The sei (pronounced "say") whale is a streamlined baleen whale that is found throughout most of the world's oceans. The name sei comes from the Norwegian word seje, for pollock, a type of fish, since these whales would appear off the coast of Norway at the same time each year as the pollock.
Sei whales are one of the fastest cetacean species - they can travel as fast as 40 miles per hour.
An average sei whale is about 45-55 feet long - longer than a school bus, although they may grow up to 65 feet. Their weight can vary from about 20 tons to 50 tons.
A sei whale's coloration exhibits typical baleen whale countershading - they have a darker bluish-gray back and a white underside. They also may have round scars on their body from lampreys or cookie-cutter sharks, and they have a very curved dorsal fin. All sei whales have a ridge on their head, from their snout to their blowholes. This distinguishes them from the similar-looking Bryde's whale, which has three ridges on the top of its head.
Sei whales are often found alone, but they may also be found in small groups. They often travel just under the water surface, so when watching sei whales, you may see more "flukeprints" (the smooth, round patches on the water surface made by a whale's tail) than the whales themselves.
Sei whales are distributed around the world's oceans, generally in temperate and subtropical waters, and spend more time offshore than inshore. Their migration patterns are not well-known, although it is thought that they migrate toward lower latitudes during the winter and higher latitudes in the summer. They may also appear in high numbers suddenly to exploit prey, and then disappear to another area just as suddenly.
Sei whales, like other whale species, are not monogamous. After mating, gestation lasts 11-13 months, after which the female gives birth to a calf that is about 15 feet long and weighs about 1,500 pounds. The calf nurses its mother's rich milk for 6-9 months and is then weaned. Sei whales are sexually mature at 6-12 years of age, and are thought to live between 50-70 years.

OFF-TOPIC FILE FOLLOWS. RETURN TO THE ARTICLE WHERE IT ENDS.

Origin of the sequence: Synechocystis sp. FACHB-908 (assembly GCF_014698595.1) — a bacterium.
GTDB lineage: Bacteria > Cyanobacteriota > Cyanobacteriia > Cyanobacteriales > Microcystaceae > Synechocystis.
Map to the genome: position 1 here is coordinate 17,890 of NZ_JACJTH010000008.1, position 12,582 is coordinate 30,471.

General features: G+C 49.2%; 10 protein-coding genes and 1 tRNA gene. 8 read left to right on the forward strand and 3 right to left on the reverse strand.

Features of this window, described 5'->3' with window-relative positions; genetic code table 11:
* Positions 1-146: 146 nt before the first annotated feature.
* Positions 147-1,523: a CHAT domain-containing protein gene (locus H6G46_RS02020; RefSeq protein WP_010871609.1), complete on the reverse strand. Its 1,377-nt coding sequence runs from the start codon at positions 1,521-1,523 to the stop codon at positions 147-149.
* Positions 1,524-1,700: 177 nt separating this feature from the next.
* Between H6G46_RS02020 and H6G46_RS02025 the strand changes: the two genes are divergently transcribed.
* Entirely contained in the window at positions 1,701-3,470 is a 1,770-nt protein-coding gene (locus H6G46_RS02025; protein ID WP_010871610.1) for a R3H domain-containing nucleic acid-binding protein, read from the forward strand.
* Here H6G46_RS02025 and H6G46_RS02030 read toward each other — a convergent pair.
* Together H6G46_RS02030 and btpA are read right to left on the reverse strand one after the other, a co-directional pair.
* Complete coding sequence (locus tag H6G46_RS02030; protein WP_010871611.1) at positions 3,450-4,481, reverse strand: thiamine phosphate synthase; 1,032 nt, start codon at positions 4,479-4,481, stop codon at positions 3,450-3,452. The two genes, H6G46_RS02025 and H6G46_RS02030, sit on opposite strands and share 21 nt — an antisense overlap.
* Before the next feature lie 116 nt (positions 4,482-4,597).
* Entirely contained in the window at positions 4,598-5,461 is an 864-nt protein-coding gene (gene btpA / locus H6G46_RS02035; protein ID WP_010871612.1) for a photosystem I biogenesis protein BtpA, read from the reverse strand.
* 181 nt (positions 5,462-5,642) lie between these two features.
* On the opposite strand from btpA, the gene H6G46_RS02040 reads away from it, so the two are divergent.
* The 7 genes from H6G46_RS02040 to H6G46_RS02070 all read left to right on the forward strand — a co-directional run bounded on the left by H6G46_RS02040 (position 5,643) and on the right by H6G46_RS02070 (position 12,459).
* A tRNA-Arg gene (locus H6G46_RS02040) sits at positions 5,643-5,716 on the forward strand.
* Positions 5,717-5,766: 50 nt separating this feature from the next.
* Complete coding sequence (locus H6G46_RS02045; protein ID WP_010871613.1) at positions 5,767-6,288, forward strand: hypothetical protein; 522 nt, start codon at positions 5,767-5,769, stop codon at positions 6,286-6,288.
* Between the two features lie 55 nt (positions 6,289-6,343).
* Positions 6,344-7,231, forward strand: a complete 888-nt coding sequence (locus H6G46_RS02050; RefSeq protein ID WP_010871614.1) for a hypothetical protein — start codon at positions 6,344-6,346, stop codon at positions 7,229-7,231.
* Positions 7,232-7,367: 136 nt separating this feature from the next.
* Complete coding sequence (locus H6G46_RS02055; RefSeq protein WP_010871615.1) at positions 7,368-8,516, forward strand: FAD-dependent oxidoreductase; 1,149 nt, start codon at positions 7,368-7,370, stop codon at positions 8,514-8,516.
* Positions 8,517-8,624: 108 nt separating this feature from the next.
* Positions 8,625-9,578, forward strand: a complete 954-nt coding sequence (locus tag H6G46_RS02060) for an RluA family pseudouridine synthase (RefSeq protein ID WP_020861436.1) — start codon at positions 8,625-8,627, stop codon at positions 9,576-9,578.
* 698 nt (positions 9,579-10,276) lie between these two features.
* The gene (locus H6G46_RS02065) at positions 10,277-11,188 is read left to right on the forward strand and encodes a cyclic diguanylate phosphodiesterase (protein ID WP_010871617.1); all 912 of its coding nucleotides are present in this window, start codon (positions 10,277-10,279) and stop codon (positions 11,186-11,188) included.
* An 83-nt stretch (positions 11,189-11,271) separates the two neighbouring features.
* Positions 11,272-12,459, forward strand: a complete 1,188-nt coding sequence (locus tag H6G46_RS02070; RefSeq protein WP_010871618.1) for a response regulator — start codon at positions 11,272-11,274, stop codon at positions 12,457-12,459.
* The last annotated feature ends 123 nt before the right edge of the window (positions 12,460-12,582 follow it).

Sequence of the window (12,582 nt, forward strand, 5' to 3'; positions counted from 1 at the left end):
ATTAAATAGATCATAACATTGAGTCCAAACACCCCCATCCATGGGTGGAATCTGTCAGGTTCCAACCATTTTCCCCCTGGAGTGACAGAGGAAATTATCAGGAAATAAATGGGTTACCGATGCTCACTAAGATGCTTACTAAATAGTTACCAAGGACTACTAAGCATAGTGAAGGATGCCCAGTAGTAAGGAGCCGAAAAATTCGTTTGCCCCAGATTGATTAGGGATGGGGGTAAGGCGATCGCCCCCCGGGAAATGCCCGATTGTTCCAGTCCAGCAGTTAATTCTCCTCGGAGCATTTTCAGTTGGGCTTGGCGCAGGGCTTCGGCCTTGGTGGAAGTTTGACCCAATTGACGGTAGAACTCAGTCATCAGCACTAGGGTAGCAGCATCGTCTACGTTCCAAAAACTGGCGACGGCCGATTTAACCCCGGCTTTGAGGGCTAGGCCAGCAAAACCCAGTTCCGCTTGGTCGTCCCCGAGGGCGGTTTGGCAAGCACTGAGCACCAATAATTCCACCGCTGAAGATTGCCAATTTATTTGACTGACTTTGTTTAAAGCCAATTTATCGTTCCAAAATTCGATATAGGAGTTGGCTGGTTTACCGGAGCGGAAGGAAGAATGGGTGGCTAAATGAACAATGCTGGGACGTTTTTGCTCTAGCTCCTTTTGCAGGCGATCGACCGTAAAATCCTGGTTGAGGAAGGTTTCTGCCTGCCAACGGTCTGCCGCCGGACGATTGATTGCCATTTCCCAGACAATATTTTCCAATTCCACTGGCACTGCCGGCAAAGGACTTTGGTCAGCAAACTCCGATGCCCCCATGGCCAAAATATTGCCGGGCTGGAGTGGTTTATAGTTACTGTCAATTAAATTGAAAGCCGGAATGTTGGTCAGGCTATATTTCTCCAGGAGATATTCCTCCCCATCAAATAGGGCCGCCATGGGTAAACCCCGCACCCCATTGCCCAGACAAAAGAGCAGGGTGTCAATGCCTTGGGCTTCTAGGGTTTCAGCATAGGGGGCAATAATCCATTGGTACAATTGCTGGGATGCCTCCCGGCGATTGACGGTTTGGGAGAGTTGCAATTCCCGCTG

The sounds that sei whales make are less-studied than some other whale species. A study in 2005 described sei whale sounds as low frequency, with some "growls" and "whooshes". The Discovery of Sound in the Sea web site states that since the whales are usually spread out, these are likely "contact" calls - long-range calls for coordinating feeding or breeding activities.
Their great speed afforded sei whales protection in the early days of whaling, however, they were hunted in great numbers in the 19th and 20th century - according to NOAA, over 300,000 were killed. Sei whales are considered more abundant in the Northern Hemisphere than in the Southern Hemisphere, where populations are depleted. Widespread hunting of sei whales no longer occurs, but they have been hunted by Japan in recent years under a scientific research permit.
- American Cetacean Society. “Sei Whale & Bryde's Whale” (Online), American Cetacean Society. Accessed November 21, 2011.
- Discovery of Sound in the Sea (DOSITS). Sei Whale. University of Rhode Island. Accessed November 21, 2011.
- NOAA Fisheries Office of Protected Resources. Sei Whale (Balaenoptera borealis). Accessed November 21, 2011.
- Reilly, S.B., Bannister, J.L., Best, P.B., Brown, M., Brownell Jr., R.L., Butterworth, D.S., Clapham, P.J., Cooke, J., Donovan, G.P., Urbán, J. & Zerbini, A.N. 2008. Balaenoptera borealis IUCN Red List of Threatened Species. Version 2011.2.
. Accessed November 21, 2011.
- Whale Center of New England. Species Info. Accessed November 21, 2011.